Art of course is often more than just art. When the National Opera of Ukraine reopened in May, defying the thud of artillery and wail of air-raid sirens, it was a political and social statement as much as an artistic one. Less dramatically, public performances of Cantonese opera in Hong Kong have for decades contributed to the formation and perpetuation of a local identity.
Memoirs and biographies of prisoners of war during World War II are not uncommon, but accounts of women POWs remain relatively rare. In Women Interned in World War Two Sumatra: Faith, Hope and Survival, Barbara Coombes tells the story of two British women who were captured by the Japanese military after they tried to leave Singapore by boat a couple months after the city came under attack. They were sent to POW camps on Sumatra. Coombes’s book almost reads like a first-hand account because she includes many pieces of poetry, letters, and sketches from the two women she portrays.
Norman Erikson Pasaribu is an Indonesian poet whose debut collection Sergius Mencari Bacchus won the 2015 Jakarta Arts Council Poetry Competition. It was translated as Sergius Seeks Bacchus by Tiffany Tsao. Pasaribu’s recent collection of short stories, Cerita-Cerita Bahagia Hampir Seluruhnya, has also been translated by Tiffany Tsao, under the title Happy Stories, Mostly. The collection was longlisted for the 2022 International Booker Prize.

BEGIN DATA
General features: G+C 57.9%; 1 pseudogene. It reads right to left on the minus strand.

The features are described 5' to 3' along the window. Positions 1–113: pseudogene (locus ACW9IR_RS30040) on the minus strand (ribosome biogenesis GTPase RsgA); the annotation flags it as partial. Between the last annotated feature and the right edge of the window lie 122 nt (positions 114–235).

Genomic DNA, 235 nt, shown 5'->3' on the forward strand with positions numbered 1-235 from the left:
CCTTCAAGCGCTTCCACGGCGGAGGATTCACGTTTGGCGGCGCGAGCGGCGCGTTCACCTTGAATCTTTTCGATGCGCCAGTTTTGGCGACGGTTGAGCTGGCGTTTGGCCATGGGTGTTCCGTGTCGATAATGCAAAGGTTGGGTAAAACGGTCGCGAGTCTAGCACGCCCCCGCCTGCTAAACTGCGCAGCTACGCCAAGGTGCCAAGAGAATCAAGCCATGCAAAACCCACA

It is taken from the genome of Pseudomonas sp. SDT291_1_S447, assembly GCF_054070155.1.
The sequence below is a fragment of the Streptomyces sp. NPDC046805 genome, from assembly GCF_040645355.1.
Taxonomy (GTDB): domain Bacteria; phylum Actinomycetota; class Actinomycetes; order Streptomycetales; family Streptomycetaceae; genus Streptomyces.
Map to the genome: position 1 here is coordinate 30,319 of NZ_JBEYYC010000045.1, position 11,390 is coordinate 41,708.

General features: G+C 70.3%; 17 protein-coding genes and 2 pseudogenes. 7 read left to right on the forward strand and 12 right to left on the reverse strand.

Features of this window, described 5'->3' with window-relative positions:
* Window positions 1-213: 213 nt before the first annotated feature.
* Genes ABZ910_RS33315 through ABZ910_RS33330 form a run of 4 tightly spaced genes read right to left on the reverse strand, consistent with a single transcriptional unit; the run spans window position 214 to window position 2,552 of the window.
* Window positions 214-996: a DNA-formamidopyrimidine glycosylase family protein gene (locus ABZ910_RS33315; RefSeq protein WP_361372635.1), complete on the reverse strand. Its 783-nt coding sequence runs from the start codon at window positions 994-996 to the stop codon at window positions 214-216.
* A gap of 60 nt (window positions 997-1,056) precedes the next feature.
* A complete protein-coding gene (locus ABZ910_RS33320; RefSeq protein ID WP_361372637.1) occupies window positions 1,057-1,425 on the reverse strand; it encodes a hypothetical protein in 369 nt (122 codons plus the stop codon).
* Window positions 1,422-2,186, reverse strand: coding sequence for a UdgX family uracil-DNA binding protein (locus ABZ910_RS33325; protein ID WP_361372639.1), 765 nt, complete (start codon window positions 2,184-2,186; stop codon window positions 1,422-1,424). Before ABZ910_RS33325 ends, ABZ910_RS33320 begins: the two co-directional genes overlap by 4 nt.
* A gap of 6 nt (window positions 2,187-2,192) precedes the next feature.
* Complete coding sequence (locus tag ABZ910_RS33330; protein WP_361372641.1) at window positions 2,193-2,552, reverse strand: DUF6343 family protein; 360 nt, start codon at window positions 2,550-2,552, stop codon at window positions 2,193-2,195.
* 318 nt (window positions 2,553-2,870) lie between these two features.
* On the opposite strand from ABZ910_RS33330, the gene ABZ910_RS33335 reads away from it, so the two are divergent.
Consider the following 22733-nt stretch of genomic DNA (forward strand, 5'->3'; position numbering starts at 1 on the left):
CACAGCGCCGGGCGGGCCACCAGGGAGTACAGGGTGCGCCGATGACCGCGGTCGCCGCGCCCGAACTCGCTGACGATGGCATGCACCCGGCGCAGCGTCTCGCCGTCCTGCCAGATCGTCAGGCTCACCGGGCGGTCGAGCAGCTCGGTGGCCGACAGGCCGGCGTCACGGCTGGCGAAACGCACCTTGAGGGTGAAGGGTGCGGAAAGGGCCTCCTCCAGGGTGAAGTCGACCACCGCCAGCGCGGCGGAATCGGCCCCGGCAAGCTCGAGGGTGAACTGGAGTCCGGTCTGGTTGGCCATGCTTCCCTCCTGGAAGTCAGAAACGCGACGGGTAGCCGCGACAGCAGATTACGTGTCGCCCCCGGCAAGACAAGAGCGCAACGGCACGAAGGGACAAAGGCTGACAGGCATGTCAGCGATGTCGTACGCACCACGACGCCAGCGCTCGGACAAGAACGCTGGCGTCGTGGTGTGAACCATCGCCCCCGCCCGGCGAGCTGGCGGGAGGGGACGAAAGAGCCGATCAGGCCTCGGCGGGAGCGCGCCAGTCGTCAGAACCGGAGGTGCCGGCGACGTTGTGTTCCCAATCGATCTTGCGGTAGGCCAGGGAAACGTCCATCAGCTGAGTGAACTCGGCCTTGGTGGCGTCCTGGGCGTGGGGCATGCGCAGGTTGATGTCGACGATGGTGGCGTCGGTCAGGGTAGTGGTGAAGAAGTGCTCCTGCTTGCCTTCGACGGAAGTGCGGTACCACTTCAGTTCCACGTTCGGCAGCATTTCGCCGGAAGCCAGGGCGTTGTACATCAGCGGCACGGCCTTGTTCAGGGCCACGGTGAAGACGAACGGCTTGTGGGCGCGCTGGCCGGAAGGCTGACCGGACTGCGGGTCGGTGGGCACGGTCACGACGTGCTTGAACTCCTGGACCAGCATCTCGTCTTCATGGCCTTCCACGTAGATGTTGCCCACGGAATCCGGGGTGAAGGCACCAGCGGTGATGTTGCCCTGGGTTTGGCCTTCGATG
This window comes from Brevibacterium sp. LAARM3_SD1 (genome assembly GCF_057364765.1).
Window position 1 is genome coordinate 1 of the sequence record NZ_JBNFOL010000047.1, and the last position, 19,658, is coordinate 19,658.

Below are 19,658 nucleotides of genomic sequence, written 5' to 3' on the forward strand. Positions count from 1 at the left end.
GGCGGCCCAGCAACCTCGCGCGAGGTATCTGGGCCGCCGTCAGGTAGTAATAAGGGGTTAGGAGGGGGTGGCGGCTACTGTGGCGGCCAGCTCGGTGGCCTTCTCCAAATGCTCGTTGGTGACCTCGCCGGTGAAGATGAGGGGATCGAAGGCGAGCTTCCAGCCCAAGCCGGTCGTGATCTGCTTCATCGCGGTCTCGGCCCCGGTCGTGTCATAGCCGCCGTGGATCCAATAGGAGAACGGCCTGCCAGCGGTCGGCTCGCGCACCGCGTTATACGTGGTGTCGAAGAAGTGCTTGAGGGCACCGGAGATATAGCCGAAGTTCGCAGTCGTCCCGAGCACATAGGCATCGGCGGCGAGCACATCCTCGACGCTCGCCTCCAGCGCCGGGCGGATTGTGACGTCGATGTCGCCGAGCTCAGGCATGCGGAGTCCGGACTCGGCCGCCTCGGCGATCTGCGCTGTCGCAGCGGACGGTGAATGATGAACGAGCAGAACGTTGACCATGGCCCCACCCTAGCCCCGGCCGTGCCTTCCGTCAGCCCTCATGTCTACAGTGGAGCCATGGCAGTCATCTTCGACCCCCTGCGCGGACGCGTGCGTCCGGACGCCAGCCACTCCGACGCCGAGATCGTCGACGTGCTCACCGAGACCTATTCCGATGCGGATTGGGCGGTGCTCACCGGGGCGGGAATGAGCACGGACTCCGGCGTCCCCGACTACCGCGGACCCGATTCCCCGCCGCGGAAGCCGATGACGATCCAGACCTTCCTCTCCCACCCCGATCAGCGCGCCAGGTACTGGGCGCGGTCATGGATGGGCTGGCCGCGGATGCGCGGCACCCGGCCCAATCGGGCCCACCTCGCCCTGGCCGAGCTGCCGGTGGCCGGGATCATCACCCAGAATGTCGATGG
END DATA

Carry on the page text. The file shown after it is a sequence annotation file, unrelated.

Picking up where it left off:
This political biography of the current Indonesian President Joko Widodo, known as Jokowi, explains why his style is so successful and what his major undertakings as president have been. The stated aim of Jokowi and the New Indonesia by Darmawan Prasodjo with assistance from Tim Hannigan, is to give a full picture of the man and his presidency in English. The book is based on an Indonesian language version, but has been extended to give context to readers not familiar with Indonesia’s past.
Loyalty to family. Trusting instincts. The will to survive. These virtues are deeply embedded in a mature Dutch teenager, Annika Wolter. Her attributes prove useful as she navigates typical coming-of-age insecurities and a blossoming romance with a handsome lieutenant in 1939 Batavia, Java.
In children’s literature and in young adult fiction, food is often used to bridge cultures—“dumplings are the great social equaliser” says the protagonist in the YA novel The Surprising Power of a Good Dumpling as an example. And while food might be one of the easier entries into a culture, there are other ways too. Art, for example, which Singapore’s National Gallery does with success in its “Awesome Art” series.
Joseph Conrad’s favored destination was Asia, the bustling transit port of Singapore, the remote islands and ports of the Dutch East Indies. It was from Singapore that he made four voyages as first mate on the steamship Vidar to a small trading post which was forty miles up a river on the east coast of Borneo. A river and a settlement which he described as “One of the last, forgotten, unknown places on earth”. His Borneo books—Almayer’s Folly, An Outcast of the Islands, The Rescue and the latter part of Lord Jim—were all based on the places he visited, the stories he heard, and the people he met during these voyages.